The Democrats have been making rebellious noises of late. Some of them have been saying that President Carter will not be, cannot be, or should not be renominated.
However, when the chips are down, both parties usually work but compromises that placate their rebels.
The party faithful realize that their first and highest duty is to be reelected and hold on to their jobs. Ideological differences must be put aside until after the election is won.
So the odds favor Mr. Carter's renomination, and historic precedent indicates that he also has a good chance to be reelected.
Except for John F. Kennedy, whose term was cut short by death. I can think of no recent Democratic president who did not serve more than four years. Incumbents who are rejected for nomination are rare.
In fact, I think you would have to go back to Franklin Pierce (1853) or James Buchanan (1857) to find a Democratic president who was elected to office and lived to see himself denied renomination for a second term. (Buchanan "retired"" at the end of fours years because things were going to pot so rapidly he couldn't have been renominated.)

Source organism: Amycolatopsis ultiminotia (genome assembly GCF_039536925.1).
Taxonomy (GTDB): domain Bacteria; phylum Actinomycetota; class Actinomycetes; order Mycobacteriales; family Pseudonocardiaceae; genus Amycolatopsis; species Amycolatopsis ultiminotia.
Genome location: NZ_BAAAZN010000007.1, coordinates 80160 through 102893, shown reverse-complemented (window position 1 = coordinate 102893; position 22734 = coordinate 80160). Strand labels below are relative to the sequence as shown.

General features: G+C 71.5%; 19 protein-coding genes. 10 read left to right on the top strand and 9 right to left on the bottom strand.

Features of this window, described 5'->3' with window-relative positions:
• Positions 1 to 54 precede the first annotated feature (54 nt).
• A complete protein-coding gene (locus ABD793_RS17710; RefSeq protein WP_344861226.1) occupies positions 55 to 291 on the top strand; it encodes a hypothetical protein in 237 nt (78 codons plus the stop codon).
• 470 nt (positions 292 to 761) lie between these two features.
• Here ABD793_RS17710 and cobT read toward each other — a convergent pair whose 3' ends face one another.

A political party is reluctant to deny renomination to an incumbent who wants another term. That would be an admission of inadequacy. Even Herbert Hoover was renominated, despite the fact that millions of voters blamed him for the Great Depression.
For the party in power, bad times offer bad choices. The party can repudiate its leader, which is certainly not a good foundation on which to build a winning campaign. Or it can stick with an incumbent who is being heavily criticized, and try to persuade the voters that nobody could have done better in coping with worldwide problems.
The usual choice has been to stick with your man and campaign hard.
So, barring the arrival of a Hoover-type depression in the next year, history indicates that Jimmy Carter will be the Democratic nominee, and that he has better than an even chance to win the election as well.
But don't bet on it. Sometimes history speaks with forked tongue.